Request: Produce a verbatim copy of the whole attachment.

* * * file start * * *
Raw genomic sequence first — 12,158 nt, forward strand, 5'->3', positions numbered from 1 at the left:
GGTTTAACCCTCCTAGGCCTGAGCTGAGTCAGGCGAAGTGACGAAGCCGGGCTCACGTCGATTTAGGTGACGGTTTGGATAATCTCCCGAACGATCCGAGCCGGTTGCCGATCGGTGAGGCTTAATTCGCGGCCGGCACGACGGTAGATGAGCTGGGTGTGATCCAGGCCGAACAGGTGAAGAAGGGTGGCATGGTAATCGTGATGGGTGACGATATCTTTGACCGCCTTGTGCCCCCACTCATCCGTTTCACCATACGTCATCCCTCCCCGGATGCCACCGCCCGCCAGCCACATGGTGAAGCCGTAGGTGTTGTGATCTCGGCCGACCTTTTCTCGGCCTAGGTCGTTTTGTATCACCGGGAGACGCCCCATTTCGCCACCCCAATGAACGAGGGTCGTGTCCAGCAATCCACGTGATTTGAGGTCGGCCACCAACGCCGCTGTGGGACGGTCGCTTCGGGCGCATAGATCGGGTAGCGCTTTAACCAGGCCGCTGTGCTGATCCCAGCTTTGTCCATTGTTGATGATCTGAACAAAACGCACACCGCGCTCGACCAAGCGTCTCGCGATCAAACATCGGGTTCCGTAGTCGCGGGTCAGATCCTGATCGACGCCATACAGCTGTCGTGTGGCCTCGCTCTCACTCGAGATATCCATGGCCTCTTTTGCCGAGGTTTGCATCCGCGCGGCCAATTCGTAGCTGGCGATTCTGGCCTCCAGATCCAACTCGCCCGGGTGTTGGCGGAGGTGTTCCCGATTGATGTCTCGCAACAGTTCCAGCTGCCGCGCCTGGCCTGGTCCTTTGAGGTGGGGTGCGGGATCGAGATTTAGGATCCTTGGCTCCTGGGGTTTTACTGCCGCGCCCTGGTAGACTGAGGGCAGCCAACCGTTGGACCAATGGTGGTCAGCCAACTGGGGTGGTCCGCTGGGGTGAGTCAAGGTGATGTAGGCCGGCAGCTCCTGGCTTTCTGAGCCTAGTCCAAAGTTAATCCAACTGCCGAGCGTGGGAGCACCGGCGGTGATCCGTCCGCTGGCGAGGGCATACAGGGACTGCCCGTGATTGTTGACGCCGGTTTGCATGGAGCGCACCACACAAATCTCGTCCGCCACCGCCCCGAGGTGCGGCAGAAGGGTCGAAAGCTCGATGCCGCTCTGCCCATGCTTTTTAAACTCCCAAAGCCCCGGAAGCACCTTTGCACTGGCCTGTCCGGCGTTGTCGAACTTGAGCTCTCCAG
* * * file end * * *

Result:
Raw genomic sequence first — 12,158 nt, forward strand, 5'->3', positions numbered from 1 at the left:
GGTTTAACCCTCCTAGGCCTGAGCTGAGTCAGGCGAAGTGACGAAGCCGGGCTCACGTCGATTTAGGTGACGGTTTGGATAATCTCCCGAACGATCCGAGCCGGTTGCCGATCGGTGAGGCTTAATTCGCGGCCGGCACGACGGTAGATGAGCTGGGTGTGATCCAGGCCGAACAGGTGAAGAAGGGTGGCATGGTAATCGTGATGGGTGACGATATCTTTGACCGCCTTGTGCCCCCACTCATCCGTTTCACCATACGTCATCCCTCCCCGGATGCCACCGCCCGCCAGCCACATGGTGAAGCCGTAGGTGTTGTGATCTCGGCCGACCTTTTCTCGGCCTAGGTCGTTTTGTATCACCGGGAGACGCCCCATTTCGCCACCCCAATGAACGAGGGTCGTGTCCAGCAATCCACGTGATTTGAGGTCGGCCACCAACGCCGCTGTGGGACGGTCGCTTCGGGCGCATAGATCGGGTAGCGCTTTAACCAGGCCGCTGTGCTGATCCCAGCTTTGTCCATTGTTGATGATCTGAACAAAACGCACACCGCGCTCGACCAAGCGTCTCGCGATCAAACATCGGGTTCCGTAGTCGCGGGTCAGATCCTGATCGACGCCATACAGCTGTCGTGTGGCCTCGCTCTCACTCGAGATATCCATGGCCTCTTTTGCCGAGGTTTGCATCCGCGCGGCCAATTCGTAGCTGGCGATTCTGGCCTCCAGATCCAACTCGCCCGGGTGTTGGCGGAGGTGTTCCCGATTGATGTCTCGCAACAGTTCCAGCTGCCGCGCCTGGCCTGGTCCTTTGAGGTGGGGTGCGGGATCGAGATTTAGGATCCTTGGCTCCTGGGGTTTTACTGCCGCGCCCTGGTAGACTGAGGGCAGCCAACCGTTGGACCAATGGTGGTCAGCCAACTGGGGTGGTCCGCTGGGGTGAGTCAAGGTGATGTAGGCCGGCAGCTCCTGGCTTTCTGAGCCTAGTCCAAAGTTAATCCAACTGCCGAGCGTGGGAGCACCGGCGGTGATCCGTCCGCTGGCGAGGGCATACAGGGACTGCCCGTGATTGTTGACGCCGGTTTGCATGGAGCGCACCACACAAATCTCGTCCGCCACCGCCCCGAGGTGCGGCAGAAGGGTCGAAAGCTCGATGCCGCTCTGCCCATGCTTTTTAAACTCCCAAAGCCCCGGAAGCACCTTTGCACTGGCCTGTCCGGCGTTGTCGAACTTGAGCTCTCCAG